Why Black Lives Matter is Political Marketing at Its Finest

Toni Koraza

The most intense political protest since Gandhi and the liberation of India

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Marketing is probably not the first thing on your mind when you think of Mahatma Gandhi.

Besides being a great lawyer and a genius political strategist, Gandhi is also one of the most prominent marketers in history. Gandhi starts his journey as a lawyer but soon realizes he can use his talents for the greater good. Gandhi starts wearing only loincloths (white dhoti and shawl) to identify with the people of India.

Gandhi is partially responsible for dismantling the biggest empire the world has ever seen. Without a fired bullet, Gandhi rallies the local and global sentiment to free India from the hand of British colonialists.

The monumental change happens during the Salt March — the most important peaceful protest until last week. The impact of the Salt March echoes through the decades, just like the message of Martin Luther King, and just like Black Lives Matter.

India — one of the top world producers of salt — barely distributes the essential mineral among its own people due to harsh British laws. In 1930, Gandhi starts a 240 mile march to the sea together with 78 men.

Tens of thousands are joining along the way. Eventually, the march is almost two miles long. And someone is filming the entire protest.

Gandhi reaches Dandi at the Arabian sea, grabs a bit of water, dries it out in front of everybody, and makes salt. The pinch of salt in Gandhi’s hand symbolizes defiance against the authoritarian system. And also, the best non-violent PR move in the history of political marketing.

Millions openly start making their own salt the next day. British power arrests Gandhi together with 60,000 people for disobeying the regime.

The world hears about the British oppression, and Gandhi bolts the first nail in the British imperial coffin. The country doesn’t get full independence for another 17 years, but the whole world hears about the struggle of the Indian people. Gandhi proves himself as one of the fiercest marketers the world has ever seen. Ultimately, the whole British Empire collapses.

Recently, Black Lives Matter has the same intensity and vigor. Alecia Garcia, Patrisse Cullors, and Opal Tometi coin a simple, yet powerful message after the acquittal of George Zimmerman. The man in question has murdered an unarmed teenager Trayvon Martin. The movement starts in 2013 with the hashtag Black Lives Matter.

The message Black Lives Matter is enticing enough to rally the people of any race, gender, and social status. Counter groups may come up with a crafty slogan All Lives Matter, but it only fuels the BLM movement.

The real trigger is the ruthless murder of George Floyd. His death has been recorded by a 17-year-old girl — an accidental pedestrian.

Overnight, the movement catches fire and suddenly millions are marching in 50 States and more than 20 countries around the world. Public demonstrations that usually take months to prepare happen instantly.

Black Lives Matter is a powerful message that unites people from any walk of life in the fight against systemic racism.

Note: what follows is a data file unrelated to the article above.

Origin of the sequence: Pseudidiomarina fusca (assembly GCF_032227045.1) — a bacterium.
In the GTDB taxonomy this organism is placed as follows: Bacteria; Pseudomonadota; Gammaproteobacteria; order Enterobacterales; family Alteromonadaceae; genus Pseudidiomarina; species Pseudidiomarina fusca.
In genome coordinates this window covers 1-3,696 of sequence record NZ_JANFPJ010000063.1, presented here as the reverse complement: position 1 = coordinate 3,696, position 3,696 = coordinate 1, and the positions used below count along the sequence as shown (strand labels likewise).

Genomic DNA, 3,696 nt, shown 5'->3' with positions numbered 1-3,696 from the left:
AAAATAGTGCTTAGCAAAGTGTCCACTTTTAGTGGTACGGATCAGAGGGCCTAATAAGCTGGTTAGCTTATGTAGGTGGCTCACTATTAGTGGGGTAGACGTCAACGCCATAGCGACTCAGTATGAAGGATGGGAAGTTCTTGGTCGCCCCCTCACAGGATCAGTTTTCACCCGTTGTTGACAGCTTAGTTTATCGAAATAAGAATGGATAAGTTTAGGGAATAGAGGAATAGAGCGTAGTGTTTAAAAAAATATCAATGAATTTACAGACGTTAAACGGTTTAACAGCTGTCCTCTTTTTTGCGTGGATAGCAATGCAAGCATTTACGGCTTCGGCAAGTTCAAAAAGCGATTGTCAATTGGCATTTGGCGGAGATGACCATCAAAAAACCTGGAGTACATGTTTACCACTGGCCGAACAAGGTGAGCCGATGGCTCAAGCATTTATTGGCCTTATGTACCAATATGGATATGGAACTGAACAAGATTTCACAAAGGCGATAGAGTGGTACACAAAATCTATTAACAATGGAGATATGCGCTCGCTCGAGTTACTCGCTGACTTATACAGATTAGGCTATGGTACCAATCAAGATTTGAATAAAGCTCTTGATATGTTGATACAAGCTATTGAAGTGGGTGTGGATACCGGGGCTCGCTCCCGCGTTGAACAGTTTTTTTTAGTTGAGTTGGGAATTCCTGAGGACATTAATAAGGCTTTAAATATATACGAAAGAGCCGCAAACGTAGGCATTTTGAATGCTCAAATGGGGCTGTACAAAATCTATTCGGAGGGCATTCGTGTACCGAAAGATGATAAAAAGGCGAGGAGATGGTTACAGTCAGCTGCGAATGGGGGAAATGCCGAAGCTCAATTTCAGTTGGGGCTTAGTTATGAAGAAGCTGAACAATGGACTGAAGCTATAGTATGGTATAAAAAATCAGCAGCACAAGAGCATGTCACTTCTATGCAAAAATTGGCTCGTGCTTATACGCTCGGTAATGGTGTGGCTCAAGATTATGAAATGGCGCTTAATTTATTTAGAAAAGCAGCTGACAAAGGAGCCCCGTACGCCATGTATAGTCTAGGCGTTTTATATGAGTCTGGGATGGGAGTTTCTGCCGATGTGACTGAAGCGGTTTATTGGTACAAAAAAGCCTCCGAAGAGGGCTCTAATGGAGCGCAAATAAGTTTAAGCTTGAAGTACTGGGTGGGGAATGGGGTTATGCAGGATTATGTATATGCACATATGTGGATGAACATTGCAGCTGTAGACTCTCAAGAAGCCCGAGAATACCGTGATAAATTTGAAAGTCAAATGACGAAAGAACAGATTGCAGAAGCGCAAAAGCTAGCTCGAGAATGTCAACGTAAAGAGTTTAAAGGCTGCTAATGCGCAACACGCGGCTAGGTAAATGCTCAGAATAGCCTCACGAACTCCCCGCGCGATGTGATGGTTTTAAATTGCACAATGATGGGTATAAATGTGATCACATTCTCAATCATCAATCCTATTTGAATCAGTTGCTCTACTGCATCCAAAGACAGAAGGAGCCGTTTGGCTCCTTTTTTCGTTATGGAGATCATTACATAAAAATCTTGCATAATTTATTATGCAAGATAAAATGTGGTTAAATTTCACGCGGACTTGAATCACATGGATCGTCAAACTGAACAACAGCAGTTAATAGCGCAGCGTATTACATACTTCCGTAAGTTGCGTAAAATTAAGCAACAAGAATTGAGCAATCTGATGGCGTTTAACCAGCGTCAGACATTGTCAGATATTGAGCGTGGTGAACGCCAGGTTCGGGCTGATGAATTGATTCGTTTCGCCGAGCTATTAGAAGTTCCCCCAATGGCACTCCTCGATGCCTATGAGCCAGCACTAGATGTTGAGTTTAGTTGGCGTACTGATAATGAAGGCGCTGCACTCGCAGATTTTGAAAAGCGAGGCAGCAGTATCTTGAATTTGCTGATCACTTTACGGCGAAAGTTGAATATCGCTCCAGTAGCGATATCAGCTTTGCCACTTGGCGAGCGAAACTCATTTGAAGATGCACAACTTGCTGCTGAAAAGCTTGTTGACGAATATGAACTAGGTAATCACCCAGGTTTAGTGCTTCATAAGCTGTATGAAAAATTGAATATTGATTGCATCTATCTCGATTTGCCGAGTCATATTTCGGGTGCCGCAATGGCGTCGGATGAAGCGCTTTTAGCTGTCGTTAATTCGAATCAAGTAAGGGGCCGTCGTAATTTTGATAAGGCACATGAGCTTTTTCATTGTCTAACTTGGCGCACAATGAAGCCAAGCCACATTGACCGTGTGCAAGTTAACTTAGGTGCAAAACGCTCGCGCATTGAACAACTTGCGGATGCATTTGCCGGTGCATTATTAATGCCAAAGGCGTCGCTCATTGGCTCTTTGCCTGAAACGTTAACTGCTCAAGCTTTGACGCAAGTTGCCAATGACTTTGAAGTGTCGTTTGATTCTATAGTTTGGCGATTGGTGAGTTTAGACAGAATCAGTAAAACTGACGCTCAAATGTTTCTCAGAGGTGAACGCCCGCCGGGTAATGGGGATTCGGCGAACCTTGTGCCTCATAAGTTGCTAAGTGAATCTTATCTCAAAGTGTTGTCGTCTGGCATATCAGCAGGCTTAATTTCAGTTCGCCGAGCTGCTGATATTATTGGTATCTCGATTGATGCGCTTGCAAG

Not even the global pandemic has the power to stop the public outcry for real institutional change. The biggest Zoom protest in solidarity with Black Lives Matter happens in Thailand, while the country is in lockdown. The UK sees several racist monuments pulled down. Belgium takes down the statues of King Leopold II — a colonial king.

The change happens unbelievably fast. The power of political marketing is to put the issue in the forefront of our lives. The world is facing countless and imminent threats every day, but we just can’t deal with everything. Political marketing points to injustices within our systems and brings the problems of black communities in our lives.

“Never before in the history of modern polling has the country expressed such widespread agreement on racism’s pervasiveness in policing, and in society at large,” The New York Times reports.

If it’s not for the organized message of Black Lives Matter, the world might never start caring about it on such a massive scale. Very much like that pinch of salt from Ghandis hands-on that afternoon in 1930, hashtag Black Lives Matter unites masses to demand Institutional change.

The message sprawls to fuel one of the biggest protests known to men. For the first time in modern history, the president of the United States has to hide from his own people. Individuals from the National Guard have joined the protest. Pentagon openly refuses to listen to Trump.

Minneapolis disbands the police force in a historic vote. The National Football League — once a powerful and bitter rival — embraces the movement. Amazon CEO and the richest man in the world, Jeff Bezos, openly supports Black Lives Matter.

Black Lives Matter is the message that spontaneously combusts the planet. Very much like the people of 1930 and colonialism, we’re doing our best to understand the racial injustice within our society.

Good political marketing puts the issue at the forefront of our lives and makes us care. Indeed, we should’ve done something a long time ago. But we’re here now, united under the slogan Black Lives Matter.

When you think about it, the world is full of imminent dangers including extreme weather conditions, Coronavirus Pandemic, political turmoil, and oil pollution. But Black Lives Matter is on our minds now, even after the elections of 2020.

The momentum is here to create positive and meaningful change within our societies.

Photo by Samuel Regan-Asante on Unsplash

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